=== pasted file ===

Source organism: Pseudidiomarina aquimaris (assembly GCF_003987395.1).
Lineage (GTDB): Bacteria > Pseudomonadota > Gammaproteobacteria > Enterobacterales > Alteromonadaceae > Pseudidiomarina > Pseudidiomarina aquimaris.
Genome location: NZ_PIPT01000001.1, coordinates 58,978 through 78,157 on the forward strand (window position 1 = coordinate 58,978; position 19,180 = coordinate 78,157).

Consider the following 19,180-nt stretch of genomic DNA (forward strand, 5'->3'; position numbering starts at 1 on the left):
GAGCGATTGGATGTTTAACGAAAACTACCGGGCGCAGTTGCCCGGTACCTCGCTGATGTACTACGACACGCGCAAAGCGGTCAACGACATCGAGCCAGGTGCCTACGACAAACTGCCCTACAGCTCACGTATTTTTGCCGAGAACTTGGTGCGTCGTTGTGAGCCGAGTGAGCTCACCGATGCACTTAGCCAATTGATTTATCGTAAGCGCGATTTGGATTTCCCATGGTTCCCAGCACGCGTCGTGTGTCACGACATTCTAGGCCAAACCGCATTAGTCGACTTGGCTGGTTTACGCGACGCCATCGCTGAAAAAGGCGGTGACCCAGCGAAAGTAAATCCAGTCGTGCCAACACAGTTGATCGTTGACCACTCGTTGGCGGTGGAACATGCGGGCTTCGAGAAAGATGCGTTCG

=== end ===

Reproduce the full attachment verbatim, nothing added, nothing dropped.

Source organism: Pseudidiomarina aquimaris (assembly GCF_003987395.1).
Lineage (GTDB): Bacteria > Pseudomonadota > Gammaproteobacteria > Enterobacterales > Alteromonadaceae > Pseudidiomarina > Pseudidiomarina aquimaris.
Genome location: NZ_PIPT01000001.1, coordinates 58,978 through 78,157 on the forward strand (window position 1 = coordinate 58,978; position 19,180 = coordinate 78,157).

Consider the following 19,180-nt stretch of genomic DNA (forward strand, 5'->3'; position numbering starts at 1 on the left):
GAGCGATTGGATGTTTAACGAAAACTACCGGGCGCAGTTGCCCGGTACCTCGCTGATGTACTACGACACGCGCAAAGCGGTCAACGACATCGAGCCAGGTGCCTACGACAAACTGCCCTACAGCTCACGTATTTTTGCCGAGAACTTGGTGCGTCGTTGTGAGCCGAGTGAGCTCACCGATGCACTTAGCCAATTGATTTATCGTAAGCGCGATTTGGATTTCCCATGGTTCCCAGCACGCGTCGTGTGTCACGACATTCTAGGCCAAACCGCATTAGTCGACTTGGCTGGTTTACGCGACGCCATCGCTGAAAAAGGCGGTGACCCAGCGAAAGTAAATCCAGTCGTGCCAACACAGTTGATCGTTGACCACTCGTTGGCGGTGGAACATGCGGGCTTCGAGAAAGATGCGTTCG